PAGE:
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Thoughts on Grandparenting a Christian Grandchild

When my daughter called to tell me that she was getting married to the young man she had been dating for over a year--the son of a Baptist minister--my heart sank. The announcement and the reality were so different from my fantasy of what should happen: my daughter and I together in her girlish bedroom, her announcement eliciting mutual whoops of delight, then my gathering her in my arms as we happily planned her Jewish wedding. In contrast to the fantasy, my reaction was somber silence and internal tears.

After a brief silence, I recovered my composure. "I don't know what to say," I admitted. "Say you are happy for me," she replied. I did my best to acknowledge her happiness. I knew she loved this man and that her wedding was not about my happiness, but hers. And oh, how I wished that I could also be happy for me.

My daughter reminded me that her own father wasn't Jewish. "Yes," I said. "But your father did not practice any religion, while your boyfriend is connected to his Christian faith. Besides, for the past eleven years you have lived in a Jewish home with two Jewish parents." "Mom," she told me gently, "I find it comforting to know that Jesus loves me." At that moment, I faced the probability that a future grandchild from this marriage would not be Jewish.

What I knew about being the grandparent of a Christian grandchild had been learned working with Elderhostel students who attended classes I led during the eight years I coordinated and taught at Eisner Camp Elderhostels in the Berkshires. Those classes often offered a first opportunity for many senior adults to discuss, within a Jewish context, their emotional responses to their children's interfaith marriages. Universally, they expressed ambivalence about being grandparents to Jewish grandchildren whose other grandparents are Christian. And those whose adult children were raising children in a Christian tradition were especially confused. Most of them loved their Christian sons- or daughters-in-law. They loved their grandchildren, yet they struggled with their feelings.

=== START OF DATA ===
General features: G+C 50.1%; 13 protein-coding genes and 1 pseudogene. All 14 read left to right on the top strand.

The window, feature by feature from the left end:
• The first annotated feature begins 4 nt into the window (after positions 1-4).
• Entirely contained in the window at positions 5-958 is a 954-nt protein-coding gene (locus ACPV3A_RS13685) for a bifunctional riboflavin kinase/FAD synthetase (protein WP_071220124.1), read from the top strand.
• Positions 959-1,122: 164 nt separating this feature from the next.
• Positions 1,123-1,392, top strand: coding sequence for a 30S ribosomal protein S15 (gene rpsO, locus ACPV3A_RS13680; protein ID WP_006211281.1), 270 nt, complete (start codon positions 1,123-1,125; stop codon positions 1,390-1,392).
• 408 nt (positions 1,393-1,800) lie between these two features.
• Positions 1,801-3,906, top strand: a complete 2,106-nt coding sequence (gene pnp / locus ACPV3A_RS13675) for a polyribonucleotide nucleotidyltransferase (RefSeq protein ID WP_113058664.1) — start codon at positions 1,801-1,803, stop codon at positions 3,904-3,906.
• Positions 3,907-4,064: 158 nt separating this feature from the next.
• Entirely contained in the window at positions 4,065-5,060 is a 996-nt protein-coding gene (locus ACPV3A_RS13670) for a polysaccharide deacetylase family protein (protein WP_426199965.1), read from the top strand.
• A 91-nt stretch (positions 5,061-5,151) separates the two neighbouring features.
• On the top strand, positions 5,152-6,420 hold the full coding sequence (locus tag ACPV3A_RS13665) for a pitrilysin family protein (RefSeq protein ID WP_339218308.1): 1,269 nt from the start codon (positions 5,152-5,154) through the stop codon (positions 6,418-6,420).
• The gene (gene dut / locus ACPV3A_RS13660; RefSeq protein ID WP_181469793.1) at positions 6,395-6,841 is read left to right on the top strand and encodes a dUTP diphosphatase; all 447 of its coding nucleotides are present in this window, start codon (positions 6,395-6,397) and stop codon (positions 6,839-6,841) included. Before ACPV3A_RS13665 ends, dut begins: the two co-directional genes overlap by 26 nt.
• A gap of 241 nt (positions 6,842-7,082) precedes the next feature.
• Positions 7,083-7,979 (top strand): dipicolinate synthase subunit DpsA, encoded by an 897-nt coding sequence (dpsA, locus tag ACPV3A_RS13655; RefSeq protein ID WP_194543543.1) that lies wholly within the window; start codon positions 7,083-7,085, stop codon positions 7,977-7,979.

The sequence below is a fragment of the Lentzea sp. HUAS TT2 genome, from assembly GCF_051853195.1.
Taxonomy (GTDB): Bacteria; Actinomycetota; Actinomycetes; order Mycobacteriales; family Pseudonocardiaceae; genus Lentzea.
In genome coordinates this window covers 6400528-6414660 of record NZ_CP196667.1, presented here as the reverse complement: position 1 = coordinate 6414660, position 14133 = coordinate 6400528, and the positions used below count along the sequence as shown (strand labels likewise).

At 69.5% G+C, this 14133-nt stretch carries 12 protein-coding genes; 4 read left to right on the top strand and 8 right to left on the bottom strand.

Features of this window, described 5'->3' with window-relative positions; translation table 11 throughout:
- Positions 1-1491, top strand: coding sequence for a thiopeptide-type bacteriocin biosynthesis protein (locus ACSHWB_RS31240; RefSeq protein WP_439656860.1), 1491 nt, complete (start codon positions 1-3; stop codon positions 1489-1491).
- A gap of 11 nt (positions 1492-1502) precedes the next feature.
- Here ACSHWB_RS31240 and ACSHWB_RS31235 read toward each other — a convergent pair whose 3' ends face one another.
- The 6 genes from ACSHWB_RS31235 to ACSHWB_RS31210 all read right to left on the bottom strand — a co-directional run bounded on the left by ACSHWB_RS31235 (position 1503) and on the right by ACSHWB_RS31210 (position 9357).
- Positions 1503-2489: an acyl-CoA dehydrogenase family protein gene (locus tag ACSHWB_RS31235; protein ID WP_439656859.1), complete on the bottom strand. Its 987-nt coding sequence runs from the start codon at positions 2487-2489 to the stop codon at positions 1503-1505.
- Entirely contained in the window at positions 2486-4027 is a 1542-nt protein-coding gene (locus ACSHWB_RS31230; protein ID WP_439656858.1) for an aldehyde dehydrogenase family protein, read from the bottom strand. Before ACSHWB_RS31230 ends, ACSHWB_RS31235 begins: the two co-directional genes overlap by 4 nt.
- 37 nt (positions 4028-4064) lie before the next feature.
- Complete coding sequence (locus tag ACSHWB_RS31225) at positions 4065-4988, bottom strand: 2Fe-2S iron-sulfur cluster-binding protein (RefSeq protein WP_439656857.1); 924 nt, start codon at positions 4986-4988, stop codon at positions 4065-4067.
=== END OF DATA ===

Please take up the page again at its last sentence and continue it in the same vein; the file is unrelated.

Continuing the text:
"I feel like I'm walking on eggshells," was an often-used expression. And many held themselves back, not giving their grandchildren books of Jewish stories in case the "other grandparents" would bring them Christian books. The hurt and heartache I had felt from them as they told their stories were now resonating in me.

My experience with the Elderhostelers taught me that what we want most as grandparents is to be freely ourselves. We want to tell our stories, to transmit our culture and heritage to our own grandchildren. But in this new world of interfaith marriage, we need to seek permission from our children to fully express ourselves and to assure them that what we want to do is to be relaxed grandparents, not proselytize for Judaism.

Many of the couples I met in Elderhostel workshops began to explore Judaism only after their children intermarried. Many responded to their children's interfaith marriages by starting to light candles on Shabbat. Their grown children didn't always like it. I heard about the discomfort of grown children when they came "home" for Friday night dinner and saw a white cloth on their parents' dining table, a covered challah next to shiny candle holders. Adult children challenged this new ritual behavior by saying, "We never did that when we grew up."

Over and over, parents told me that they had to convince their adult children that their new relationship to Judaism was real, not a charade for the grandchildren. They attended our workshops in order to learn what they didn't have time to learn when they were younger. Most Elderhostelers were immigrants or children of immigrants. If a job required working on Shabbos, they worked on Saturdays. They grew up in families that emphasized living freely in America and living ethical lives more than religious lives. Now, they wonder if they had missed something by assimilating so thoroughly into American society. Now, they wonder how to be authentically themselves and still honor their children's choice of religion for their grandchildren.